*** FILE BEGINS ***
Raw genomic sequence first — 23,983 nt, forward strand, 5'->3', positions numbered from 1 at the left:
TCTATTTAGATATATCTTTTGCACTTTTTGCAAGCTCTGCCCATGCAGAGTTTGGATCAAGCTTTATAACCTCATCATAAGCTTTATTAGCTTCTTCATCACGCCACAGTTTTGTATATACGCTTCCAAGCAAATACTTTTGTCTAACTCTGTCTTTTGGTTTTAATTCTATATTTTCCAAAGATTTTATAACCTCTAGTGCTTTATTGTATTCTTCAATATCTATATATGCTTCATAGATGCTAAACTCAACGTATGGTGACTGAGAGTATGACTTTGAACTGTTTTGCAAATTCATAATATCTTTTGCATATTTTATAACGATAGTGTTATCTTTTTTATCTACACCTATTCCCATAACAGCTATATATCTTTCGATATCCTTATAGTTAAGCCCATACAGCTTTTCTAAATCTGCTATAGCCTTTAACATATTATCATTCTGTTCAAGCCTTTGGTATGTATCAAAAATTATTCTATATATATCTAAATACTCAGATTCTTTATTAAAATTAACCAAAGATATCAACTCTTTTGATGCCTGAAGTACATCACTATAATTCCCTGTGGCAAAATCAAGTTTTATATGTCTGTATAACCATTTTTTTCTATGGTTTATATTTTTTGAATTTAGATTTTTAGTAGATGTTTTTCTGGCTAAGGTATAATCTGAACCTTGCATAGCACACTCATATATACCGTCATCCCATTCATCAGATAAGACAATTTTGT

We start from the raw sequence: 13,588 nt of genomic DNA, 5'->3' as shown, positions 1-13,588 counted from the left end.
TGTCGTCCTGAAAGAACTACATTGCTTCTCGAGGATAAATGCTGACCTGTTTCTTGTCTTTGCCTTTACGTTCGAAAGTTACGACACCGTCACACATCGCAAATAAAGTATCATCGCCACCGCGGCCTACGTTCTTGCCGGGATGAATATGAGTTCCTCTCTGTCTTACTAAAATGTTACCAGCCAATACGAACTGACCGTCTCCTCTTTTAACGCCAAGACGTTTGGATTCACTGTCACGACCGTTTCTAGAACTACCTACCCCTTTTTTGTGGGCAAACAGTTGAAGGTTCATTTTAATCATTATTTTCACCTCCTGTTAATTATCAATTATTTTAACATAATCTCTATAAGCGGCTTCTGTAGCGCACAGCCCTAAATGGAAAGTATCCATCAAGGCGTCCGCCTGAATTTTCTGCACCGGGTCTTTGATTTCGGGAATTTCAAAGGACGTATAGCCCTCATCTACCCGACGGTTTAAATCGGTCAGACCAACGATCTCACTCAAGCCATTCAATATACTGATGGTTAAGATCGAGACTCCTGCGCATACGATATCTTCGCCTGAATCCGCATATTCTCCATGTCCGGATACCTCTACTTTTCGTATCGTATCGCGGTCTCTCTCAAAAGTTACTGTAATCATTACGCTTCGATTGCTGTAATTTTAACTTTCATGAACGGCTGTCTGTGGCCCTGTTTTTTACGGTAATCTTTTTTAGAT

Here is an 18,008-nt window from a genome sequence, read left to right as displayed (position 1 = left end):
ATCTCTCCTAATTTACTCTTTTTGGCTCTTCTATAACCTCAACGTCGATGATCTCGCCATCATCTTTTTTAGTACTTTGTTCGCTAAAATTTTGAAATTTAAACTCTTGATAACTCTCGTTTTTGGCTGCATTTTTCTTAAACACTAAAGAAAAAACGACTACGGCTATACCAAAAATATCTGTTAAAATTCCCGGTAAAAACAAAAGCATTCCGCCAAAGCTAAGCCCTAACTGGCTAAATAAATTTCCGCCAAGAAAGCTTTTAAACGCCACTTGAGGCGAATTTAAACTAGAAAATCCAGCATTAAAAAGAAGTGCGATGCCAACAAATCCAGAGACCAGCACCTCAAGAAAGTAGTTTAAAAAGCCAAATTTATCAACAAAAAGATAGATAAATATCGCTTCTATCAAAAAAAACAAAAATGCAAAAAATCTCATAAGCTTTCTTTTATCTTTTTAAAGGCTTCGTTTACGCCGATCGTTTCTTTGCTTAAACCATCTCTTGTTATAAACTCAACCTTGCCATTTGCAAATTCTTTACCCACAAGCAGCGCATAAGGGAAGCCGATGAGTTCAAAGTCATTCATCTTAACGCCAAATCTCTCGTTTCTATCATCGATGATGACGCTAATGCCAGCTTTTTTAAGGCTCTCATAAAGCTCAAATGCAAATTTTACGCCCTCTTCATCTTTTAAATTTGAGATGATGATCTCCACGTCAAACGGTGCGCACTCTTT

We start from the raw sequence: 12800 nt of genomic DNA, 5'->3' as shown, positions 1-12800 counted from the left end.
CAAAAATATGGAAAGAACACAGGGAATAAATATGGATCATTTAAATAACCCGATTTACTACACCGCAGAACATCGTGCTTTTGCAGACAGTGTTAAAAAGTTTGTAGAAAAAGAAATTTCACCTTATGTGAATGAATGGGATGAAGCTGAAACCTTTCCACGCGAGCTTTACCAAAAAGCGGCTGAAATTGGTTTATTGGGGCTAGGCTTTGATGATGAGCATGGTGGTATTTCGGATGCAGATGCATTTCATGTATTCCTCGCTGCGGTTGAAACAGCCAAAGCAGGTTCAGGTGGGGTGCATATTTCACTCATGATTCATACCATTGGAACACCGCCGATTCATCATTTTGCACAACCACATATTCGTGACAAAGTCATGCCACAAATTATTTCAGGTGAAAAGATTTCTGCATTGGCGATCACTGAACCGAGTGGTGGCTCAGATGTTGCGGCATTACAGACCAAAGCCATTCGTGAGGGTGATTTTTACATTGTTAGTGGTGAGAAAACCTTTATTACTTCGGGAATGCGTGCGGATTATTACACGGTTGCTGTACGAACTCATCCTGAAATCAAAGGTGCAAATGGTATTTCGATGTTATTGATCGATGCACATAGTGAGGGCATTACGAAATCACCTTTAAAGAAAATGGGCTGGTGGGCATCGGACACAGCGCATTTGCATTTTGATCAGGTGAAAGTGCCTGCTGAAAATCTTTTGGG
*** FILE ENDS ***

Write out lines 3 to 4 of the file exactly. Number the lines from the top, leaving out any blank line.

We start from the raw sequence: 13,588 nt of genomic DNA, 5'->3' as shown, positions 1-13,588 counted from the left end.
TGTCGTCCTGAAAGAACTACATTGCTTCTCGAGGATAAATGCTGACCTGTTTCTTGTCTTTGCCTTTACGTTCGAAAGTTACGACACCGTCACACATCGCAAATAAAGTATCATCGCCACCGCGGCCTACGTTCTTGCCGGGATGAATATGAGTTCCTCTCTGTCTTACTAAAATGTTACCAGCCAATACGAACTGACCGTCTCCTCTTTTAACGCCAAGACGTTTGGATTCACTGTCACGACCGTTTCTAGAACTACCTACCCCTTTTTTGTGGGCAAACAGTTGAAGGTTCATTTTAATCATTATTTTCACCTCCTGTTAATTATCAATTATTTTAACATAATCTCTATAAGCGGCTTCTGTAGCGCACAGCCCTAAATGGAAAGTATCCATCAAGGCGTCCGCCTGAATTTTCTGCACCGGGTCTTTGATTTCGGGAATTTCAAAGGACGTATAGCCCTCATCTACCCGACGGTTTAAATCGGTCAGACCAACGATCTCACTCAAGCCATTCAATATACTGATGGTTAAGATCGAGACTCCTGCGCATACGATATCTTCGCCTGAATCCGCATATTCTCCATGTCCGGATACCTCTACTTTTCGTATCGTATCGCGGTCTCTCTCAAAAGTTACTGTAATCATTACGCTTCGATTGCTGTAATTTTAACTTTCATGAACGGCTGTCTGTGGCCCTGTTTTTTACGGTAATCTTTTTTAGAT